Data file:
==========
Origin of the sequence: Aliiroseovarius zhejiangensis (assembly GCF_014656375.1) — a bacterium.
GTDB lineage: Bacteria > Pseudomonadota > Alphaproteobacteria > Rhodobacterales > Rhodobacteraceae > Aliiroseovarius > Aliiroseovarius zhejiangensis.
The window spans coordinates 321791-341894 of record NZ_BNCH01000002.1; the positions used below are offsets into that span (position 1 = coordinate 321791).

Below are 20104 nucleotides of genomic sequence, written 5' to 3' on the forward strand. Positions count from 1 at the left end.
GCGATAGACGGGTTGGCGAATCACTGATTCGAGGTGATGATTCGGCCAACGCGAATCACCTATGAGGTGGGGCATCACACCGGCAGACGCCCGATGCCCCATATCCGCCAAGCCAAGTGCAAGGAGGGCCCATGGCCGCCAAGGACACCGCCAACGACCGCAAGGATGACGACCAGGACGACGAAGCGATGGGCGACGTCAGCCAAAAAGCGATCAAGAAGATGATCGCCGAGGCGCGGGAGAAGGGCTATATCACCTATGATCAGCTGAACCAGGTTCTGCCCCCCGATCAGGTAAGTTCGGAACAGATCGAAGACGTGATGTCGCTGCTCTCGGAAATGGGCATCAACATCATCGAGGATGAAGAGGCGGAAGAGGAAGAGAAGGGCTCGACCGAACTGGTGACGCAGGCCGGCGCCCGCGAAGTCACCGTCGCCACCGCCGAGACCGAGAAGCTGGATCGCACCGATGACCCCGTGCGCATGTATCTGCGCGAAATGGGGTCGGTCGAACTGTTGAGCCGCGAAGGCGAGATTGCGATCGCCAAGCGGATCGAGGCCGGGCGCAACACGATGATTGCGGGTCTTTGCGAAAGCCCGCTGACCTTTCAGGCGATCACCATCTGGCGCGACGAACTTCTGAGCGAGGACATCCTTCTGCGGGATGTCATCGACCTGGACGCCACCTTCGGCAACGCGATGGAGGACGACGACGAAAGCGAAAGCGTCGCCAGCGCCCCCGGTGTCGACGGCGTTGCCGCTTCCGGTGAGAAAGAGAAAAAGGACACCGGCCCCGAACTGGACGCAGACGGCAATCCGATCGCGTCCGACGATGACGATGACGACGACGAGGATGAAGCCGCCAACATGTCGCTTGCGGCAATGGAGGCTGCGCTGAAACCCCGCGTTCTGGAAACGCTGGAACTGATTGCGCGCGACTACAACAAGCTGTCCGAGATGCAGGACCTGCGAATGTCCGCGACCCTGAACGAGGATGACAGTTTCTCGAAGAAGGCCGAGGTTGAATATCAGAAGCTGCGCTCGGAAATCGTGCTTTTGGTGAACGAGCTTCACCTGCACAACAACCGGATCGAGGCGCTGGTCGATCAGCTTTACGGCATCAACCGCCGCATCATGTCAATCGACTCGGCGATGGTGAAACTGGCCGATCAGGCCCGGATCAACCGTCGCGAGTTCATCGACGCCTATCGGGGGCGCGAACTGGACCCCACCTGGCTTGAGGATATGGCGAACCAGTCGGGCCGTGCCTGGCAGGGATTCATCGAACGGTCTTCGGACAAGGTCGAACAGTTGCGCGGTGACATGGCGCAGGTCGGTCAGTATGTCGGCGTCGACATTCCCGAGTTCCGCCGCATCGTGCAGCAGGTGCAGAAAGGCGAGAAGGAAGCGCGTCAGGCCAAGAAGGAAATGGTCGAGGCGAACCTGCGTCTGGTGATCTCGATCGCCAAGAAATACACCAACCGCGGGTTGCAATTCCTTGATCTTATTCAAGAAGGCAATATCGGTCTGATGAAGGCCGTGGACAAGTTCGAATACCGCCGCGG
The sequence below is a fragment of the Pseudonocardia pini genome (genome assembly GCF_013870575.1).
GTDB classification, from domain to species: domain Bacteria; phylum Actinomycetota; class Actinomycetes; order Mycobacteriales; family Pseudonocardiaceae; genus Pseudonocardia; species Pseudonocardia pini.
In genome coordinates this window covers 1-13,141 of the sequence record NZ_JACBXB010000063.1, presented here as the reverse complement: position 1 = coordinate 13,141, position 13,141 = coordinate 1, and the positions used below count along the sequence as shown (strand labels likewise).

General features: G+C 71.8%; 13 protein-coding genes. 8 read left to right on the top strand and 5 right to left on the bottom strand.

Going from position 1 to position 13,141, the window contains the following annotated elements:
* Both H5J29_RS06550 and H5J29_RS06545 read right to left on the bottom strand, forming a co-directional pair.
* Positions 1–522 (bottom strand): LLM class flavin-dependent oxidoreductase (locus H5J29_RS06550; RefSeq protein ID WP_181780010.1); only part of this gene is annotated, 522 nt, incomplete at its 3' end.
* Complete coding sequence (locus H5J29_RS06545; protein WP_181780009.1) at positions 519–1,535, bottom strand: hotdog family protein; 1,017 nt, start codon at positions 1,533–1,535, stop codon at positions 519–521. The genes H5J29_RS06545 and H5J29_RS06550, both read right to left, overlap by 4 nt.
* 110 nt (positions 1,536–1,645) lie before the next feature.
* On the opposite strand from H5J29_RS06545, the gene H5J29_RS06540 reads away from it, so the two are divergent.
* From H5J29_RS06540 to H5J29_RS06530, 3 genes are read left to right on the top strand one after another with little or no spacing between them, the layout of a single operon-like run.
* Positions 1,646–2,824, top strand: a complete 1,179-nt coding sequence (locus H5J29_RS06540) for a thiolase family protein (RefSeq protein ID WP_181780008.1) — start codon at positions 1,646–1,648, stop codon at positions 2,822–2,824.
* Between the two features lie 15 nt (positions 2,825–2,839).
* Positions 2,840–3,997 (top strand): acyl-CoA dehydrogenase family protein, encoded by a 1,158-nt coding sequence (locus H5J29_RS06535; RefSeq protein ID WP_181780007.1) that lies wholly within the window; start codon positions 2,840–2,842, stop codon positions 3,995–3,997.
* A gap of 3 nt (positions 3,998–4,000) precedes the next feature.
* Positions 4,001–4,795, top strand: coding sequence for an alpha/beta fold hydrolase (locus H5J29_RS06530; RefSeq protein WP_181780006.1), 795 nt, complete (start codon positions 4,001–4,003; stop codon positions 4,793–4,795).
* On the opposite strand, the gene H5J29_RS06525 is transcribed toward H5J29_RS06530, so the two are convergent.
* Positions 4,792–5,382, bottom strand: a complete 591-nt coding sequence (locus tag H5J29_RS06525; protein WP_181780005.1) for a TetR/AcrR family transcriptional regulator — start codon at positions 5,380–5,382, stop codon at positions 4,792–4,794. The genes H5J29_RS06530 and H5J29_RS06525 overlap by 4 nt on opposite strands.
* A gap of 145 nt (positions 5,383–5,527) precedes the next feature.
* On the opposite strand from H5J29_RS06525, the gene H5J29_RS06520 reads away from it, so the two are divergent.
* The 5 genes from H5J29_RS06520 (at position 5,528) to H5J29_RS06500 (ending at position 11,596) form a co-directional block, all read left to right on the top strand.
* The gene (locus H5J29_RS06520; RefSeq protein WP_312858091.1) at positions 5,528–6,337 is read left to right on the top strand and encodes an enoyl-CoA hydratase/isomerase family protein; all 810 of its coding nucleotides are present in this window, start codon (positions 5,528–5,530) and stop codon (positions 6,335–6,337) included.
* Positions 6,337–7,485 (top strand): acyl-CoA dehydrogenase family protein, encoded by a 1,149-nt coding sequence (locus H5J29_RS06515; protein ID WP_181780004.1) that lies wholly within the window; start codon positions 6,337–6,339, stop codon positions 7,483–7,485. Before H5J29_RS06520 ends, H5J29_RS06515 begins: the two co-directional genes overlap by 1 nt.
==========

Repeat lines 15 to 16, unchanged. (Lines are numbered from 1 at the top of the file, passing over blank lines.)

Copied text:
* On the opposite strand from H5J29_RS06545, the gene H5J29_RS06540 reads away from it, so the two are divergent.
* From H5J29_RS06540 to H5J29_RS06530, 3 genes are read left to right on the top strand one after another with little or no spacing between them, the layout of a single operon-like run.